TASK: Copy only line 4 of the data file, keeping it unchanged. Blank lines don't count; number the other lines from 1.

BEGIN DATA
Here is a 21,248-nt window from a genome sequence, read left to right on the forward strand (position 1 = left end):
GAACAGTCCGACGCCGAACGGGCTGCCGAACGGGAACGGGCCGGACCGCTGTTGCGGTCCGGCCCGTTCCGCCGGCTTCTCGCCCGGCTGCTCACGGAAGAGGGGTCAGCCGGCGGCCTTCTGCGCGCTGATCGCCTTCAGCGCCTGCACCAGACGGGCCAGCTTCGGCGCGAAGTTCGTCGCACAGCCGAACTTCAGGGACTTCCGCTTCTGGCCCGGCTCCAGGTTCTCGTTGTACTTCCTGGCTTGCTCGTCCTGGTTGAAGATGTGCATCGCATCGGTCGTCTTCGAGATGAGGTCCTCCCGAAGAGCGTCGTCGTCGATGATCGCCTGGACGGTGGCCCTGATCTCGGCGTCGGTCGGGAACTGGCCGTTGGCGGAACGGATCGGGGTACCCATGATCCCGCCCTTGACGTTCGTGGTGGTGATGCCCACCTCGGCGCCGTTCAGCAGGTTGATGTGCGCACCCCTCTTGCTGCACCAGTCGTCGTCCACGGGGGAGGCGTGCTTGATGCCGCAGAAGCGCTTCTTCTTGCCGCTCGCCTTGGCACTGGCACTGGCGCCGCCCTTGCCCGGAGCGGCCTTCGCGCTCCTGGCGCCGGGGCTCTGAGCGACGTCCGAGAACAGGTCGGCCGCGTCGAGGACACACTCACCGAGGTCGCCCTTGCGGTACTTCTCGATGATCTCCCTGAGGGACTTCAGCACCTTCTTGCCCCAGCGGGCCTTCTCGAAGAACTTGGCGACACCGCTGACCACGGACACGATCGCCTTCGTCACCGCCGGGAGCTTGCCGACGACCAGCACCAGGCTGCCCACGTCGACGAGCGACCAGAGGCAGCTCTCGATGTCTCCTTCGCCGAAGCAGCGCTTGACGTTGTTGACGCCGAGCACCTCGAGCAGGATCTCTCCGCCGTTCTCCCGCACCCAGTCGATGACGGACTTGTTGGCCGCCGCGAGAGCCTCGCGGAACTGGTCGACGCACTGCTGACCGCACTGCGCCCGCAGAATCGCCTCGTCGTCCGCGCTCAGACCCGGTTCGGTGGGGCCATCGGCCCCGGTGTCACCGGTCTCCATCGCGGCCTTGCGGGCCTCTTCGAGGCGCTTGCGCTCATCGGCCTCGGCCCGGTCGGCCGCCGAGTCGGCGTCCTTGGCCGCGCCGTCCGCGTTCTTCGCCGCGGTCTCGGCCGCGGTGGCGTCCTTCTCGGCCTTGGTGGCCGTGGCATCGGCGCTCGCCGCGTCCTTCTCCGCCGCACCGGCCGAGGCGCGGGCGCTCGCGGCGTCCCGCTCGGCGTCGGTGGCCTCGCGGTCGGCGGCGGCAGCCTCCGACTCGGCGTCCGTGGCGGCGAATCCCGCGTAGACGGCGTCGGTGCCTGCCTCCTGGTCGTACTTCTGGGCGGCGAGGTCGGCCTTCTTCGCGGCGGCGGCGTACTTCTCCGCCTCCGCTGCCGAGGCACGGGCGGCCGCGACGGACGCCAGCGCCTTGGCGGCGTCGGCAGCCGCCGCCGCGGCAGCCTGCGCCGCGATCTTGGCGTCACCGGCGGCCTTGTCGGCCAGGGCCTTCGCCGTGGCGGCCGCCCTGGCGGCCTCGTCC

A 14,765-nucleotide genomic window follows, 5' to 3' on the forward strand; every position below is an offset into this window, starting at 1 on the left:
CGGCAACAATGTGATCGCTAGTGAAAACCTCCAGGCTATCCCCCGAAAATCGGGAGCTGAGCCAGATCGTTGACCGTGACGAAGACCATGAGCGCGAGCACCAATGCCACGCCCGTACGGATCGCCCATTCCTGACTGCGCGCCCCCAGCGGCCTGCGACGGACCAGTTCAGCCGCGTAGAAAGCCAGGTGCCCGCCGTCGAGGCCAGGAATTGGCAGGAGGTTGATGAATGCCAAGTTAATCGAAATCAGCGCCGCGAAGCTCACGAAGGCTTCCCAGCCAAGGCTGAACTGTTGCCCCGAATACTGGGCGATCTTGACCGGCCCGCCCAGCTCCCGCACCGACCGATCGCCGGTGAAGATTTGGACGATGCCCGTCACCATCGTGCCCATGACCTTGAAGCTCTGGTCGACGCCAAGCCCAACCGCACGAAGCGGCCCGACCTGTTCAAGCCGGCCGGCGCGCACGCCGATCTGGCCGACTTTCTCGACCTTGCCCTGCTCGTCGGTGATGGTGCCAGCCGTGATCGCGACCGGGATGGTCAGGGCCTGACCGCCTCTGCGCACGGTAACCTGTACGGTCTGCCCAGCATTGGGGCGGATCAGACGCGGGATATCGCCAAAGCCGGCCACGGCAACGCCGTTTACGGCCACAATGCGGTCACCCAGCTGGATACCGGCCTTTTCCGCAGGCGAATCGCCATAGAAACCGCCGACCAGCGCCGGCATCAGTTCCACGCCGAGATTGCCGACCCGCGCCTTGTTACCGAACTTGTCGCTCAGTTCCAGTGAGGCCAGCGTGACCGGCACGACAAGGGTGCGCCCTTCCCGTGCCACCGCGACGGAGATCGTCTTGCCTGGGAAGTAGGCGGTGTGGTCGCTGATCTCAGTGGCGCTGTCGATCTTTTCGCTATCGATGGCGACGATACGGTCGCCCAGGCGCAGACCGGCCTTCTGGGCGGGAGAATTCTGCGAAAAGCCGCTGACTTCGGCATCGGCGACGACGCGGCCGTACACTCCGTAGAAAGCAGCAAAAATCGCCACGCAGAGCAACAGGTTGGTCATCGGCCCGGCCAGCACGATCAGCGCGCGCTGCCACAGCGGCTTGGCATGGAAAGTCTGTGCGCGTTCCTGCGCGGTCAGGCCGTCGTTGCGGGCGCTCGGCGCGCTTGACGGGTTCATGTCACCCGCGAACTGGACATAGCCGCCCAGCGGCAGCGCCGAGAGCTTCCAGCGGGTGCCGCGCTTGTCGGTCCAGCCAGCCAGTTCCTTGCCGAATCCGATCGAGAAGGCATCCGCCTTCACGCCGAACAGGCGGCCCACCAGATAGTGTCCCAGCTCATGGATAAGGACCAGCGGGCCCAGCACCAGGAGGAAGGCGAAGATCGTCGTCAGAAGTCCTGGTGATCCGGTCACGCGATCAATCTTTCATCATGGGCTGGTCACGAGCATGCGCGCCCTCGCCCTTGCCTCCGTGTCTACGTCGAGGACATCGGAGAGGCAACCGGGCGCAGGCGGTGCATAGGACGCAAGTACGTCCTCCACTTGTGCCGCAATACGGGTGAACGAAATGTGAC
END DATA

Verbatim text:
CGGCAACAATGTGATCGCTAGTGAAAACCTCCAGGCTATCCCCCGAAAATCGGGAGCTGAGCCAGATCGTTGACCGTGACGAAGACCATGAGCGCGAGCACCAATGCCACGCCCGTACGGATCGCCCATTCCTGACTGCGCGCCCCCAGCGGCCTGCGACGGACCAGTTCAGCCGCGTAGAAAGCCAGGTGCCCGCCGTCGAGGCCAGGAATTGGCAGGAGGTTGATGAATGCCAAGTTAATCGAAATCAGCGCCGCGAAGCTCACGAAGGCTTCCCAGCCAAGGCTGAACTGTTGCCCCGAATACTGGGCGATCTTGACCGGCCCGCCCAGCTCCCGCACCGACCGATCGCCGGTGAAGATTTGGACGATGCCCGTCACCATCGTGCCCATGACCTTGAAGCTCTGGTCGACGCCAAGCCCAACCGCACGAAGCGGCCCGACCTGTTCAAGCCGGCCGGCGCGCACGCCGATCTGGCCGACTTTCTCGACCTTGCCCTGCTCGTCGGTGATGGTGCCAGCCGTGATCGCGACCGGGATGGTCAGGGCCTGACCGCCTCTGCGCACGGTAACCTGTACGGTCTGCCCAGCATTGGGGCGGATCAGACGCGGGATATCGCCAAAGCCGGCCACGGCAACGCCGTTTACGGCCACAATGCGGTCACCCAGCTGGATACCGGCCTTTTCCGCAGGCGAATCGCCATAGAAACCGCCGACCAGCGCCGGCATCAGTTCCACGCCGAGATTGCCGACCCGCGCCTTGTTACCGAACTTGTCGCTCAGTTCCAGTGAGGCCAGCGTGACCGGCACGACAAGGGTGCGCCCTTCCCGTGCCACCGCGACGGAGATCGTCTTGCCTGGGAAGTAGGCGGTGTGGTCGCTGATCTCAGTGGCGCTGTCGATCTTTTCGCTATCGATGGCGACGATACGGTCGCCCAGGCGCAGACCGGCCTTCTGGGCGGGAGAATTCTGCGAAAAGCCGCTGACTTCGGCATCGGCGACGACGCGGCCGTACACTCCGTAGAAAGCAGCAAAAATCGCCACGCAGAGCAACAGGTTGGTCATCGGCCCGGCCAGCACGATCAGCGCGCGCTGCCACAGCGGCTTGGCATGGAAAGTCTGTGCGCGTTCCTGCGCGGTCAGGCCGTCGTTGCGGGCGCTCGGCGCGCTTGACGGGTTCATGTCACCCGCGAACTGGACATAGCCGCCCAGCGGCAGCGCCGAGAGCTTCCAGCGGGTGCCGCGCTTGTCGGTCCAGCCAGCCAGTTCCTTGCCGAATCCGATCGAGAAGGCATCCGCCTTCACGCCGAACAGGCGGCCCACCAGATAGTGTCCCAGCTCATGGATAAGGACCAGCGGGCCCAGCACCAGGAGGAAGGCGAAGATCGTCGTCAGAAGTCCTGGTGATCCGGTCACGCGATCAATCTTTCATCATGGGCTGGTCACGAGCATGCGCGCCCTCGCCCTTGCCTCCGTGTCTACGTCGAGGACATCGGAGAGGCAACCGGGCGCAGGCGGTGCATAGGACGCAAGTACGTCCTCCACTTGTGCCGCAATACGGGTGAACGAAATGTGAC